Higher education plays a crucial role in the long-term development of Europe and the education of its future citizens. It must be both adaptable - as education is constantly evolving - and wholeheartedly committed to the provision of life-long learning.
With these two aspects in mind, the EU has established a number of programmes to promote the mobility of students and, with it, their knowledge of other languages and cultures. The best known of these is the Erasmus programme, which supports student mobility within Europe, but there are others that allow you to study as far afield as the USA, Canada, Japan, Australia or New Zealand.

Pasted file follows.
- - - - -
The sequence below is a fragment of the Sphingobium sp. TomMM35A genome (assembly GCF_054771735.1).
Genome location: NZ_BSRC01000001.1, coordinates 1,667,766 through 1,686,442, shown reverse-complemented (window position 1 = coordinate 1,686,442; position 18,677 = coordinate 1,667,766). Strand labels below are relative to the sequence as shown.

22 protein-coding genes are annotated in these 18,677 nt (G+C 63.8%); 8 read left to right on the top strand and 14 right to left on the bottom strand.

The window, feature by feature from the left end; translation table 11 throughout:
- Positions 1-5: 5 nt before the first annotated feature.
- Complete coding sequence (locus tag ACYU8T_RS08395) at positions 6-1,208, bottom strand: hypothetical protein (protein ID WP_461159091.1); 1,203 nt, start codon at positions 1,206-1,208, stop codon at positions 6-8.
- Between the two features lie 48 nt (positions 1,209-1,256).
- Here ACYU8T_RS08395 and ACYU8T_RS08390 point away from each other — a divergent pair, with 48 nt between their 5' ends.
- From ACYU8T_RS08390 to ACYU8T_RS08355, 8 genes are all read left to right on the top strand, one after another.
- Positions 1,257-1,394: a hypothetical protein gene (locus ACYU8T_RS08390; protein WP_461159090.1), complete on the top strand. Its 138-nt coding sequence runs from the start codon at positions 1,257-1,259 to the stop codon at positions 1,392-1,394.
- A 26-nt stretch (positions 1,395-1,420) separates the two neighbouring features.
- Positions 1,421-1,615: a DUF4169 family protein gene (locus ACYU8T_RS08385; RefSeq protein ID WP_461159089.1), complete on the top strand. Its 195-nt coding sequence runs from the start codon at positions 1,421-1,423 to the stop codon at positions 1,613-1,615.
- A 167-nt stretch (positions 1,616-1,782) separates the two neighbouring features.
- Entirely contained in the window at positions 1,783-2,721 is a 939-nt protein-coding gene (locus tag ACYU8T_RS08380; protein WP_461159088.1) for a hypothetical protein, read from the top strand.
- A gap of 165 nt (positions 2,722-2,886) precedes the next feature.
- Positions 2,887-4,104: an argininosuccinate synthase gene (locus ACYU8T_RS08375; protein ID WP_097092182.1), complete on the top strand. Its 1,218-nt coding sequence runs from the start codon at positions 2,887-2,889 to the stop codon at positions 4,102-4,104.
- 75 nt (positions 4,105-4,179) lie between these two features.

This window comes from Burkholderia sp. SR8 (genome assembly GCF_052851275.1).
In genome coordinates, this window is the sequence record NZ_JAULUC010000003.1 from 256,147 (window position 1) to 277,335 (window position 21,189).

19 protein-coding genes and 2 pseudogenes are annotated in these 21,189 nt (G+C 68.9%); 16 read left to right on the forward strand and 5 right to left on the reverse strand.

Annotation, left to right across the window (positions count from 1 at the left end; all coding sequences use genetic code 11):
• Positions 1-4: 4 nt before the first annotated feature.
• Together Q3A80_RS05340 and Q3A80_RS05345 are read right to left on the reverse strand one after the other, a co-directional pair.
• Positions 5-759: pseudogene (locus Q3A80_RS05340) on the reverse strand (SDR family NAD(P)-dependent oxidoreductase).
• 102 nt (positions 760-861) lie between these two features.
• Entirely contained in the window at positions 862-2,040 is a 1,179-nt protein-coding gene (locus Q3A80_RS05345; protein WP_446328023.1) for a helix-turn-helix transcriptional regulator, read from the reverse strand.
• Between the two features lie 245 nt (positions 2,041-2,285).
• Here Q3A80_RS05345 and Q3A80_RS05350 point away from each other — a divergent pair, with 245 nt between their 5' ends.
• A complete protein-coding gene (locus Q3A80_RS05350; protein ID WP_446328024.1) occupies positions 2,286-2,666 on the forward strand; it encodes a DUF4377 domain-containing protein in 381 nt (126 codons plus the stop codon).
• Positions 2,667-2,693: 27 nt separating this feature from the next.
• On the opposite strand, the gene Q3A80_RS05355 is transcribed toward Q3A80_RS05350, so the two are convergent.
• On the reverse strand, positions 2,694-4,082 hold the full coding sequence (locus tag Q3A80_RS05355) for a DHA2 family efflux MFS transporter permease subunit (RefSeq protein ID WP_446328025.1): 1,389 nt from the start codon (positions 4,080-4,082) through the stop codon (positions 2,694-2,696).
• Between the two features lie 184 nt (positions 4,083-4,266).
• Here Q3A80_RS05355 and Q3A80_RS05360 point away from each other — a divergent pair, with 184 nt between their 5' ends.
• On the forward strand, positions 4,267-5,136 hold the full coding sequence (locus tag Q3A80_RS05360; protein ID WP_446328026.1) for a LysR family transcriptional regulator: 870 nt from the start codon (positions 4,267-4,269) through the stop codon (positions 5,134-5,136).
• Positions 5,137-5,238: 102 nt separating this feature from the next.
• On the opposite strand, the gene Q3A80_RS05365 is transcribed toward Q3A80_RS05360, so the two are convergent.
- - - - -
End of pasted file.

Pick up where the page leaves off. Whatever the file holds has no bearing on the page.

The Erasmus programme offers you the opportunity to study abroad for a period of 3-12 months. It is accessible to students of all subjects, and the qualifications acquired whilst abroad are recognised in your own university.
Since its launch in 1987, Erasmus has helped over one million students to study abroad and has involved more than 2200 universities in 30 countries.
By providing an international system of contacts, Erasmus promotes not only student mobility, but, as it has evolved, a new European-focused dimension in higher education.